India not part of Russian meet on Afghanistan

Expanded ‘Troika’ includes U.S., China, Pakistan, with representatives from Kabul and Taliban.

Published - March 10, 2021 09:21 pm IST - NEW DELHI

Russian Foreign Ministry spokesperson Maria Zakharova. File Photo

Russian Foreign Ministry spokesperson Maria Zakharova. File Photo

Close on the heels of U.S. plans for a United Nations regional conference on Afghanistan, Russia has announced it will hold a conference of special envoys from the U.S., China, and Pakistan, along with representatives of the Afghanistan government, Taliban and other senior Afghan leaders next week.

Unlike the UN-led formulation, however, India has not been invited to the Russian conference, officials confirmed, adding that Moscow has kept New Delhi apprised of the two-year old “Troika” process involving consultations between U.S., Russia and China.

“A regular meeting of the expanded ‘troika’ is scheduled for March 18 in Moscow at the level of special representatives of Russia, China, the United States and Pakistan, dedicated to the intra-Afghan settlement,” said Russian Foreign Ministry spokesperson Maria Zakharova. Apart from the Afghan representatives of the Ghani government and the High Council for National Reconciliation, leaders including former President Hamid Karzai and Qatar’s envoy have also been invited.

“The meeting is expected to discuss ways to assist advancing the intra-Afghan talks in Doha, reduce the level of violence and to end the armed conflict in Afghanistan,” Ms. Zakharova said. A joint statement is expected to be released after the three-day conference.

U.S. yet to take a call

U.S. Special Representative on Afghanistan Zalmay Khalilzad is yet to confirm his participation in the expanded Troika meet, although he was part of at least two meetings of the “Troika plus Pakistan” in 2020. An Afghanistan Foreign Ministry spokesperson said the composition of the final delegation that would travel from Kabul was under discussion, but that the Ghani government would participate.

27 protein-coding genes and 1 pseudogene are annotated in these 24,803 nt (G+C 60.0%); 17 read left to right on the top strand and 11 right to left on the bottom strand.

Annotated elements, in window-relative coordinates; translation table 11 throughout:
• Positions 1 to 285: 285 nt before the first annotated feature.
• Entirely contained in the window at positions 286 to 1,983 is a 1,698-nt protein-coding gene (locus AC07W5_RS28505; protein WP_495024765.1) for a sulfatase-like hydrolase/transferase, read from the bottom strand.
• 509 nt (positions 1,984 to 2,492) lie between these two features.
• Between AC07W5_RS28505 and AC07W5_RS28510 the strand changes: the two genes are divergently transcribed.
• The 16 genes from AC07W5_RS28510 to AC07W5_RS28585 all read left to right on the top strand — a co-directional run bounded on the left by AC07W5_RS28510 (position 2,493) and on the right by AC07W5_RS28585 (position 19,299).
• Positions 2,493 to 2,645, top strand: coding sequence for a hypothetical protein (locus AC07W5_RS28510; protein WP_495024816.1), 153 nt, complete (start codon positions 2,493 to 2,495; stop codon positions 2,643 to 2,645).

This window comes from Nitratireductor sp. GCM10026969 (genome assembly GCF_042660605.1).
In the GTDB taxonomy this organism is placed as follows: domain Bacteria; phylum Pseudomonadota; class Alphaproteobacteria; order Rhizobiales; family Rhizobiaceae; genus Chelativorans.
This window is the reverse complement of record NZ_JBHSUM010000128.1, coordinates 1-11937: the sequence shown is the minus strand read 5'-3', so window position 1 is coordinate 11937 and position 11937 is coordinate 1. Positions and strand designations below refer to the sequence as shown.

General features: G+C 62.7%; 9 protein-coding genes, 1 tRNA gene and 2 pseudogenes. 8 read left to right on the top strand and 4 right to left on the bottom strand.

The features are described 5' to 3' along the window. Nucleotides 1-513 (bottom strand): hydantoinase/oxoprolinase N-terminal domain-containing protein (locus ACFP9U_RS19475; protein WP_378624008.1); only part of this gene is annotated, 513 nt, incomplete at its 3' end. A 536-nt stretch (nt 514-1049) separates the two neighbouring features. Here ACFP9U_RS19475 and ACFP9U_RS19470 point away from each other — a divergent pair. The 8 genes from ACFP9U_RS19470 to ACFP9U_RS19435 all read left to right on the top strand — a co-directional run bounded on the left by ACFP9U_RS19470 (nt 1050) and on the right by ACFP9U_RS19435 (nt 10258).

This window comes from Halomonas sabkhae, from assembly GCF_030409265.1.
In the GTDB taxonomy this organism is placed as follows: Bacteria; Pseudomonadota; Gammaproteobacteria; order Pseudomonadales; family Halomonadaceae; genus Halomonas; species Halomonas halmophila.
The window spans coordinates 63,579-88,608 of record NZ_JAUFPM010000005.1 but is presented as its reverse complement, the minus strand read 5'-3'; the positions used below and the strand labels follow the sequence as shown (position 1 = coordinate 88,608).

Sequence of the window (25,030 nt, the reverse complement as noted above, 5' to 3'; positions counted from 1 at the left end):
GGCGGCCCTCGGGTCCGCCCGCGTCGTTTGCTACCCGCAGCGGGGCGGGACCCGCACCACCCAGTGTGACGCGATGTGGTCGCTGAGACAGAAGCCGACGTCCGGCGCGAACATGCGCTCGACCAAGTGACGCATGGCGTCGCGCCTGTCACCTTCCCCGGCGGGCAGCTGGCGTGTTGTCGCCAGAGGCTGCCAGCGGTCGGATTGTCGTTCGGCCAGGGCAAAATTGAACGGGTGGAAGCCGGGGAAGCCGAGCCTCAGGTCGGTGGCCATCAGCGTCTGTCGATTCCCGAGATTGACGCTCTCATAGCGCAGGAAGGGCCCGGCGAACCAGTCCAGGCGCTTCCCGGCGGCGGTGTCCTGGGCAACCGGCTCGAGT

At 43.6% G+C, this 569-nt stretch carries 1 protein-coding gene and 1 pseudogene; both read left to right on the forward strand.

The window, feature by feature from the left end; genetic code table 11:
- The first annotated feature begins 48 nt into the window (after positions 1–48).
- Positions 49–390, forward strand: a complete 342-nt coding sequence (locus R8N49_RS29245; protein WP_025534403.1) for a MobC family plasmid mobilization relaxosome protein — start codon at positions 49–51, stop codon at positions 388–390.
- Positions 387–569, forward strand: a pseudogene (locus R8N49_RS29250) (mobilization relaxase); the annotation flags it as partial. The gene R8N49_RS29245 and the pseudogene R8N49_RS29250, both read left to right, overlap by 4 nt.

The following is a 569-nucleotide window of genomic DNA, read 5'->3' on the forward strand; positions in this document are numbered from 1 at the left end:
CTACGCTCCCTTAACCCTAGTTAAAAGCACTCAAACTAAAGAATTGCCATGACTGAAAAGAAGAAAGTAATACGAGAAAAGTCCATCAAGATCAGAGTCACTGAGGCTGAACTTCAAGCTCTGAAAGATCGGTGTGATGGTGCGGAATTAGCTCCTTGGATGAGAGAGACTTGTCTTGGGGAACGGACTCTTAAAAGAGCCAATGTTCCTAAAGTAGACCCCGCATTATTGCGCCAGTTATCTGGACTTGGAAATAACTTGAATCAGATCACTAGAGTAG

The MEA declined to comment on India’s exclusion from the meeting, which would be the first such meeting with Afghanistan and Taliban representatives present, ever since the Doha talks process ran into trouble earlier this year. Diplomatic sources said the Troika process was an “already established mechanism”, and that there was no attempt to “leave India out” of the proposed talks.

The sources said Russia is committed to the path of building “regional consensus” for Afghanistan’s peace process, and that it hopes to include India in the talks framework at a later date.

“India plays a very important role in Afghanistan, and its eventual, deeper involvement in dedicated dialogue formats is natural,” a Russian Embassy release had said on Tuesday, responding to reports that Moscow was trying to “keep India out” of multilateral efforts on Afghanistan.

The expanded Troika meeting plan had been promoted by Russian Special Envoy on Afghanistan Zamir Kabulov, during a visit to Islamabad in February.

“My leadership has set the task of finding ways that will facilitate the start of inter-Afghan negotiations through consultations within the framework of the enlarged troika. We agreed on such a meeting with the American special envoy [Zalmay] Khalilzad. It can happen in Moscow,” Mr. Kabulov had told Russian news agency Sputnik at the time.

Iran declines offer

Sources said Iran had been invited to join the talks, but declined, given its tensions with the United States on nuclear issues and sanctions.

Officials also said the Moscow “Troika Plus” meeting next week would run “in addition to” and not “counter to” the U.S. proposals for the future roadmap for Afghanistan, that were revealed over the weekend in a letter sent by U.S. Secretary of State Anthony Blinken to Afghanistan President Ashraf Ghani.

The proposals include discussions on a ceasefire and power sharing in a “more inclusive” government in Kabul, and indicated that the U.S. is still considering whether to pull out its final 2,500 troops from Afghanistan by May 1 this year. Mr. Blinken suggested a two-track dialogue process — with one track of regional talks led by the United Nations, which would include the U.S., Russia, China, India, Iran and Pakistan, while another track of Intra-Afghan dialogue would be facilitated by Turkey.

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